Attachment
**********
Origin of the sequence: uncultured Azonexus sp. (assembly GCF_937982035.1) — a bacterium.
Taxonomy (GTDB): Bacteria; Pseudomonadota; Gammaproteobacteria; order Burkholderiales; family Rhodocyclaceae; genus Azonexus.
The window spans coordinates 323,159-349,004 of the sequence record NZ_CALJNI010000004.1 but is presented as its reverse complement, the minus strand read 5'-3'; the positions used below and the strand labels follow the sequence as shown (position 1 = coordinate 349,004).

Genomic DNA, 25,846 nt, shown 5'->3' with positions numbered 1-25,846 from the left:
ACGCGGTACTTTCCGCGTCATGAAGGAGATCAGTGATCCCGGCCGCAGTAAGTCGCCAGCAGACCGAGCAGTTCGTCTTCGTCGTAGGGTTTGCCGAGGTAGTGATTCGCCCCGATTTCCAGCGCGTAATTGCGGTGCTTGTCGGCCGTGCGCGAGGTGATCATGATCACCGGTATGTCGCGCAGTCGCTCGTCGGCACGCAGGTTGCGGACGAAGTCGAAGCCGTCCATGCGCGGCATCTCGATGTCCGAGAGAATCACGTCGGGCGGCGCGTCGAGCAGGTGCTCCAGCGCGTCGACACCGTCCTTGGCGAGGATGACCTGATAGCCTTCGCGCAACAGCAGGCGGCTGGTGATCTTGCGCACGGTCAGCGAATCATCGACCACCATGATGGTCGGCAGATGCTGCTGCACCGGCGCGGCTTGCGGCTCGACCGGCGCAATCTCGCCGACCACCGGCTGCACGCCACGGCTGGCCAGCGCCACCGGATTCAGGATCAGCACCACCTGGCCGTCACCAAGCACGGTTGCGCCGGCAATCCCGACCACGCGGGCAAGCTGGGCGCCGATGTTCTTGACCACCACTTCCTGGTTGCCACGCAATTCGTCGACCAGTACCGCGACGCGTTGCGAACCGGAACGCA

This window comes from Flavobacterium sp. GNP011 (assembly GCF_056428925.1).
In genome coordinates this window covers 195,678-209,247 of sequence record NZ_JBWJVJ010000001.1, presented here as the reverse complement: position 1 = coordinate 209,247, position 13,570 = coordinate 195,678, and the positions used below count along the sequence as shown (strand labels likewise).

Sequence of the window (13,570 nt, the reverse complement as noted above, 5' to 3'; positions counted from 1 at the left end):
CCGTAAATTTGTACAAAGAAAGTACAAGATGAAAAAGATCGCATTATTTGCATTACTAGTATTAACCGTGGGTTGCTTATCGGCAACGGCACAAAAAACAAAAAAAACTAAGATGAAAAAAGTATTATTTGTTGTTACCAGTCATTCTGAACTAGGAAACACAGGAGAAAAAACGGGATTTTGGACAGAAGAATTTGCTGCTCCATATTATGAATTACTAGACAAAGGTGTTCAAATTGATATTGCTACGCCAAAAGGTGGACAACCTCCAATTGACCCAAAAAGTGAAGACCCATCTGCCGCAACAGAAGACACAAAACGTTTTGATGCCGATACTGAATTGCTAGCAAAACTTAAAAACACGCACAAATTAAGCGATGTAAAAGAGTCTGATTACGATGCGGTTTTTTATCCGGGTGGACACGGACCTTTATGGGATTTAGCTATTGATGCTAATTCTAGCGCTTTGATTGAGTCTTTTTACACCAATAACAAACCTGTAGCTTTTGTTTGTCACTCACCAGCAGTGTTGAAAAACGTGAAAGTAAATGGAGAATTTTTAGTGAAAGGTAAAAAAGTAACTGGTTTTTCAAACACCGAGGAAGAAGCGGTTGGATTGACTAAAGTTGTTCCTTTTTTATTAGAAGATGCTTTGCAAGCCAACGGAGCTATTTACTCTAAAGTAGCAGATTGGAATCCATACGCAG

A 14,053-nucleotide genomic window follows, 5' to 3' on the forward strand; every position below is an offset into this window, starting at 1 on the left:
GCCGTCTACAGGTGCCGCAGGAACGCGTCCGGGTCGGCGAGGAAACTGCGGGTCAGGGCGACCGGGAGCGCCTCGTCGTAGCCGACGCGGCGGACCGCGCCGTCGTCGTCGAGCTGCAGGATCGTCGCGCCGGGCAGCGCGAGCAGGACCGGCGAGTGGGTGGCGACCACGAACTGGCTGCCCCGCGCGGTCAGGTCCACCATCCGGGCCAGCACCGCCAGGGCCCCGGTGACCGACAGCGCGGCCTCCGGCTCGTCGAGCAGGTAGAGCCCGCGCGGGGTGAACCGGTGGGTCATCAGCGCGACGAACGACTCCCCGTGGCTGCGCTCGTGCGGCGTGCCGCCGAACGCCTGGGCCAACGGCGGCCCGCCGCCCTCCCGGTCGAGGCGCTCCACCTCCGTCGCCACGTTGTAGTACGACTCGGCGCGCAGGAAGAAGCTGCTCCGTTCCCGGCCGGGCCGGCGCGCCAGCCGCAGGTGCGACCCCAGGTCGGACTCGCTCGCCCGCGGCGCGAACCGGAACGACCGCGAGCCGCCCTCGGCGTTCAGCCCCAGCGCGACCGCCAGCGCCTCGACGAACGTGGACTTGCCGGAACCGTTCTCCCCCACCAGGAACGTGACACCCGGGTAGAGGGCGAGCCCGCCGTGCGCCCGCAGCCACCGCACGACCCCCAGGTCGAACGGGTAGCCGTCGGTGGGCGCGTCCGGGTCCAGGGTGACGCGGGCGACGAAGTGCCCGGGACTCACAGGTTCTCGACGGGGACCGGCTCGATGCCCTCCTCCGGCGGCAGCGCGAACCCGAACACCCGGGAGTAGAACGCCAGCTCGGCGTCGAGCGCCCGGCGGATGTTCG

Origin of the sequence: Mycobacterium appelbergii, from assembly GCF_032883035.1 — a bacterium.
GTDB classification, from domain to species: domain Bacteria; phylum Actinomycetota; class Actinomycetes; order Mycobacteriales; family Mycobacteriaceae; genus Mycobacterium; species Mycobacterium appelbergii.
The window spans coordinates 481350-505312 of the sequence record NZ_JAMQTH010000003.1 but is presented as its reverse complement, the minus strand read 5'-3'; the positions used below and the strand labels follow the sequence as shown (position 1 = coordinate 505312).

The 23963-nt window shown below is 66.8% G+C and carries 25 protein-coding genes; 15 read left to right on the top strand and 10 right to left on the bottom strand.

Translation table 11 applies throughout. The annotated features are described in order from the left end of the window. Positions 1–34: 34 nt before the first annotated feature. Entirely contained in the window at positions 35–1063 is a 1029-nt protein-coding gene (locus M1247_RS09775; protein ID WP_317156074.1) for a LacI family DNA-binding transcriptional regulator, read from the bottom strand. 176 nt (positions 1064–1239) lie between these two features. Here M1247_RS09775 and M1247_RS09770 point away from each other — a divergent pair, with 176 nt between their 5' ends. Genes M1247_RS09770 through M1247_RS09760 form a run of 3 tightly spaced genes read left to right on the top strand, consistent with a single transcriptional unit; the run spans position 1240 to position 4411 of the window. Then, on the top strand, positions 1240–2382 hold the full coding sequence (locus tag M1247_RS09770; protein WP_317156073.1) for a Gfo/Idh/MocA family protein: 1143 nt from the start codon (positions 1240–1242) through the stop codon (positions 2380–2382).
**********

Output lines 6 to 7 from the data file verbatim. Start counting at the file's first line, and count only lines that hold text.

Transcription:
This window comes from Flavobacterium sp. GNP011 (assembly GCF_056428925.1).
In genome coordinates this window covers 195,678-209,247 of sequence record NZ_JBWJVJ010000001.1, presented here as the reverse complement: position 1 = coordinate 209,247, position 13,570 = coordinate 195,678, and the positions used below count along the sequence as shown (strand labels likewise).